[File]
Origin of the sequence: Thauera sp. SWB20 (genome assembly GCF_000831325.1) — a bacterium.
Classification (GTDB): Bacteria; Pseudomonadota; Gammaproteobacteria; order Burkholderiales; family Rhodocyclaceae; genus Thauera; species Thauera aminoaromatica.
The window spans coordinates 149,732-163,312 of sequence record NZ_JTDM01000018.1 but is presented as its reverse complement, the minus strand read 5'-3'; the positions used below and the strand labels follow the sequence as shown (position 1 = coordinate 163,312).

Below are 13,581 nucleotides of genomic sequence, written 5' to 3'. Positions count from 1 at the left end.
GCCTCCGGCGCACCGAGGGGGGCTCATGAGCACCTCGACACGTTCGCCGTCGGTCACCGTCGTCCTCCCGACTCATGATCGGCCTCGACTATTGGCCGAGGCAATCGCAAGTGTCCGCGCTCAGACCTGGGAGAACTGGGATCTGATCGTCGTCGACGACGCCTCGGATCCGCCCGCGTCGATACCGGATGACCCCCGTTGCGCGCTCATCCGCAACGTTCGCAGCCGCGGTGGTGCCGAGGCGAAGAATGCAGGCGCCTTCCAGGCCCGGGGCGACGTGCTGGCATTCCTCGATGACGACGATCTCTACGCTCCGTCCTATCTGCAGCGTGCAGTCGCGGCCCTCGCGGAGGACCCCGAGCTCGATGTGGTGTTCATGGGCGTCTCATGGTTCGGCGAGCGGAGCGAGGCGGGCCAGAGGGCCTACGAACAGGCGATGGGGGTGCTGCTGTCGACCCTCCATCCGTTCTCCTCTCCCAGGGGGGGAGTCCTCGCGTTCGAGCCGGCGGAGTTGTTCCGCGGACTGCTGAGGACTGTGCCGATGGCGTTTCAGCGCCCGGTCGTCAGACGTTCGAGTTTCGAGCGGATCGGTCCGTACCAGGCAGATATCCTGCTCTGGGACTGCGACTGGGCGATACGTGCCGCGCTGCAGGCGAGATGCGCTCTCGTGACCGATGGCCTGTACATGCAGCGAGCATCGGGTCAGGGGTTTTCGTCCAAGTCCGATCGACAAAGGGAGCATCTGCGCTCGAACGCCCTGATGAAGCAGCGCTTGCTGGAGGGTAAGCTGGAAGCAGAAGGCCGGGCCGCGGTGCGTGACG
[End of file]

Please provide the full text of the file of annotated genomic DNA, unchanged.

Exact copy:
Origin of the sequence: Thauera sp. SWB20 (genome assembly GCF_000831325.1) — a bacterium.
Classification (GTDB): Bacteria; Pseudomonadota; Gammaproteobacteria; order Burkholderiales; family Rhodocyclaceae; genus Thauera; species Thauera aminoaromatica.
The window spans coordinates 149,732-163,312 of sequence record NZ_JTDM01000018.1 but is presented as its reverse complement, the minus strand read 5'-3'; the positions used below and the strand labels follow the sequence as shown (position 1 = coordinate 163,312).

Below are 13,581 nucleotides of genomic sequence, written 5' to 3'. Positions count from 1 at the left end.
GCCTCCGGCGCACCGAGGGGGGCTCATGAGCACCTCGACACGTTCGCCGTCGGTCACCGTCGTCCTCCCGACTCATGATCGGCCTCGACTATTGGCCGAGGCAATCGCAAGTGTCCGCGCTCAGACCTGGGAGAACTGGGATCTGATCGTCGTCGACGACGCCTCGGATCCGCCCGCGTCGATACCGGATGACCCCCGTTGCGCGCTCATCCGCAACGTTCGCAGCCGCGGTGGTGCCGAGGCGAAGAATGCAGGCGCCTTCCAGGCCCGGGGCGACGTGCTGGCATTCCTCGATGACGACGATCTCTACGCTCCGTCCTATCTGCAGCGTGCAGTCGCGGCCCTCGCGGAGGACCCCGAGCTCGATGTGGTGTTCATGGGCGTCTCATGGTTCGGCGAGCGGAGCGAGGCGGGCCAGAGGGCCTACGAACAGGCGATGGGGGTGCTGCTGTCGACCCTCCATCCGTTCTCCTCTCCCAGGGGGGGAGTCCTCGCGTTCGAGCCGGCGGAGTTGTTCCGCGGACTGCTGAGGACTGTGCCGATGGCGTTTCAGCGCCCGGTCGTCAGACGTTCGAGTTTCGAGCGGATCGGTCCGTACCAGGCAGATATCCTGCTCTGGGACTGCGACTGGGCGATACGTGCCGCGCTGCAGGCGAGATGCGCTCTCGTGACCGATGGCCTGTACATGCAGCGAGCATCGGGTCAGGGGTTTTCGTCCAAGTCCGATCGACAAAGGGAGCATCTGCGCTCGAACGCCCTGATGAAGCAGCGCTTGCTGGAGGGTAAGCTGGAAGCAGAAGGCCGGGCCGCGGTGCGTGACG